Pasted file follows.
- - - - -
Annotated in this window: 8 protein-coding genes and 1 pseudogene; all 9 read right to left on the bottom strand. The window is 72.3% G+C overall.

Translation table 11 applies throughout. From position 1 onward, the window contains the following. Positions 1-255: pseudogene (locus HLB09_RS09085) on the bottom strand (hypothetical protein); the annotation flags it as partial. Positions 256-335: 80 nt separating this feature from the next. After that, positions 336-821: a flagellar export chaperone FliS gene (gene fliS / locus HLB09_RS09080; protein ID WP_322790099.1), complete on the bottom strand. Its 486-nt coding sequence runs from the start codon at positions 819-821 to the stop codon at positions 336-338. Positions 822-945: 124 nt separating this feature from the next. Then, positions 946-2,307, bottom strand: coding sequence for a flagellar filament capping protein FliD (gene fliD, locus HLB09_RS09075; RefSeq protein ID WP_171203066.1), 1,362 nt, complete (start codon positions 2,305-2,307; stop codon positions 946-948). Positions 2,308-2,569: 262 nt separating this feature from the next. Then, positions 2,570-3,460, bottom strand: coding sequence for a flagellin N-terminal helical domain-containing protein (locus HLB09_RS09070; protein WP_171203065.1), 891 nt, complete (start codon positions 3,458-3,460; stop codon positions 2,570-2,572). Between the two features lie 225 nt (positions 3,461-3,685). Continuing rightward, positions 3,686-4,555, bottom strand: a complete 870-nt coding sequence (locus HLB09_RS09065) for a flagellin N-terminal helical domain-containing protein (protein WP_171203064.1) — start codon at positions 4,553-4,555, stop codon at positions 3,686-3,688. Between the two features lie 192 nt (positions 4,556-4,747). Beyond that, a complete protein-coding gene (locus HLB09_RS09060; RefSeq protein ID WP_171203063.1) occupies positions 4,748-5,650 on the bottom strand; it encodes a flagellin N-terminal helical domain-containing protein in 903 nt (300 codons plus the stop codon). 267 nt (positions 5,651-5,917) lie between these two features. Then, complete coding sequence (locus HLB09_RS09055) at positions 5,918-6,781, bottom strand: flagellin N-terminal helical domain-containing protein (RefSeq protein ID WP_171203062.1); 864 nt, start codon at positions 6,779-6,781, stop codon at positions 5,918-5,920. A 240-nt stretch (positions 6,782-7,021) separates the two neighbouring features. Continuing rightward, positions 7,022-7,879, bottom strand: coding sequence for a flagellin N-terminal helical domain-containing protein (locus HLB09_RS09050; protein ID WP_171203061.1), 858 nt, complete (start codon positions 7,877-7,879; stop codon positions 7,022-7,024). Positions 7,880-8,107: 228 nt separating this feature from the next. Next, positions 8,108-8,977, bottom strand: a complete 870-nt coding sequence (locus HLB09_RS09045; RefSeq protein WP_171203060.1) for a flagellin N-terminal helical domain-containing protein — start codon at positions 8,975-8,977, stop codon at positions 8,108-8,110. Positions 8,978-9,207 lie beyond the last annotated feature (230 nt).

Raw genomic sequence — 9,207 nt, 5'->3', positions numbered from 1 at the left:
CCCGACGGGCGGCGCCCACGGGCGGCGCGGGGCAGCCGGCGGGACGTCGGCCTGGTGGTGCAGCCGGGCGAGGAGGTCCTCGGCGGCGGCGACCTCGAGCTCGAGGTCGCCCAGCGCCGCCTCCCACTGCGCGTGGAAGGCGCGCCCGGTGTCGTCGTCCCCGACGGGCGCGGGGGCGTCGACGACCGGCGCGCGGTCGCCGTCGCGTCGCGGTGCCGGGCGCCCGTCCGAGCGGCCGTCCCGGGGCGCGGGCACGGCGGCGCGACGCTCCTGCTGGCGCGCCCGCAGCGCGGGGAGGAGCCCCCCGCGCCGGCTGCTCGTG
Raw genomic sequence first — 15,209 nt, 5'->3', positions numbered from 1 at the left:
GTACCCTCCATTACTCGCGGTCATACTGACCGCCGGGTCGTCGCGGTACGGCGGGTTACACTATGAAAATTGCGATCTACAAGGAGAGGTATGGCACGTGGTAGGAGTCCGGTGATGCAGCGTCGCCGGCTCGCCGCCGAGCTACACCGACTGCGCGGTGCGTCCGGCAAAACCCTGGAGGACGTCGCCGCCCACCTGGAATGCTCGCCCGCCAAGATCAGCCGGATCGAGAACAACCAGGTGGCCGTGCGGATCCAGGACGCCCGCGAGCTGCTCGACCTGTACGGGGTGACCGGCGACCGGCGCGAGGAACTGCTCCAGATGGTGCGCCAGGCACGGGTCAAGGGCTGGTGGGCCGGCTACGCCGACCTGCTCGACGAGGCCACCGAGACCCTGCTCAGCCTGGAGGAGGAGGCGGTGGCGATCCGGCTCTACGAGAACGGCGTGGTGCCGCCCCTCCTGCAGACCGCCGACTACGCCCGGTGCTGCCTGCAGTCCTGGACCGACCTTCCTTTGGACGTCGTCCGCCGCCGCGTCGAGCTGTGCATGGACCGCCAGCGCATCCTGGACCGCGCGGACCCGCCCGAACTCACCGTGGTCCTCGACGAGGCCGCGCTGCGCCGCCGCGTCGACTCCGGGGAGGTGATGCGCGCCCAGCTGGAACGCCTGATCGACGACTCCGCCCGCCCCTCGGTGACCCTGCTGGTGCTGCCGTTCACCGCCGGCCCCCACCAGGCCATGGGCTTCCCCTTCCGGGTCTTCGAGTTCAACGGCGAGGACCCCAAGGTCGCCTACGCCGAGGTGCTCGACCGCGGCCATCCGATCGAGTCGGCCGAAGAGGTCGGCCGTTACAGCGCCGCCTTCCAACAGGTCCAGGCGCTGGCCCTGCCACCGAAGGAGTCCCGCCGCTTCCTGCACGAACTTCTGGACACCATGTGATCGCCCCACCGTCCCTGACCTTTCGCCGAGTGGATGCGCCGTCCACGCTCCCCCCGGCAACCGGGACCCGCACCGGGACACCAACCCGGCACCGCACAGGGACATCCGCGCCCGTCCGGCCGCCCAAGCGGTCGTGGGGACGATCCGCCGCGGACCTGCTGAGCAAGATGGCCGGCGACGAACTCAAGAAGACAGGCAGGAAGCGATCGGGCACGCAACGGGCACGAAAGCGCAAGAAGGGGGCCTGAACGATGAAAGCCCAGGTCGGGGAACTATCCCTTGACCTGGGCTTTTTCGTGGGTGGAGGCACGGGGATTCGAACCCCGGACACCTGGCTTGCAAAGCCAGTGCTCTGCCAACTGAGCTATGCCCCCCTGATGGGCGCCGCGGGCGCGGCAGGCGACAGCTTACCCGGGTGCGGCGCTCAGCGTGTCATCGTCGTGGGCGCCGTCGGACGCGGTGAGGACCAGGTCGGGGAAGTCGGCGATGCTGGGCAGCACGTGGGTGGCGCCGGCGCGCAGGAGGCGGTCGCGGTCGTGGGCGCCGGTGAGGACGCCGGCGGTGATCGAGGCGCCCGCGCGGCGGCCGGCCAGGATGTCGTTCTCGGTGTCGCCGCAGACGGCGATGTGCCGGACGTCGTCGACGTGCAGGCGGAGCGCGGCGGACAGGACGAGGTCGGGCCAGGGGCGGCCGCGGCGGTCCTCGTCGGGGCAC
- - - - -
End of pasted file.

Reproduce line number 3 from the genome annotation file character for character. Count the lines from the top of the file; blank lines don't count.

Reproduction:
Raw genomic sequence — 9,207 nt, 5'->3', positions numbered from 1 at the left: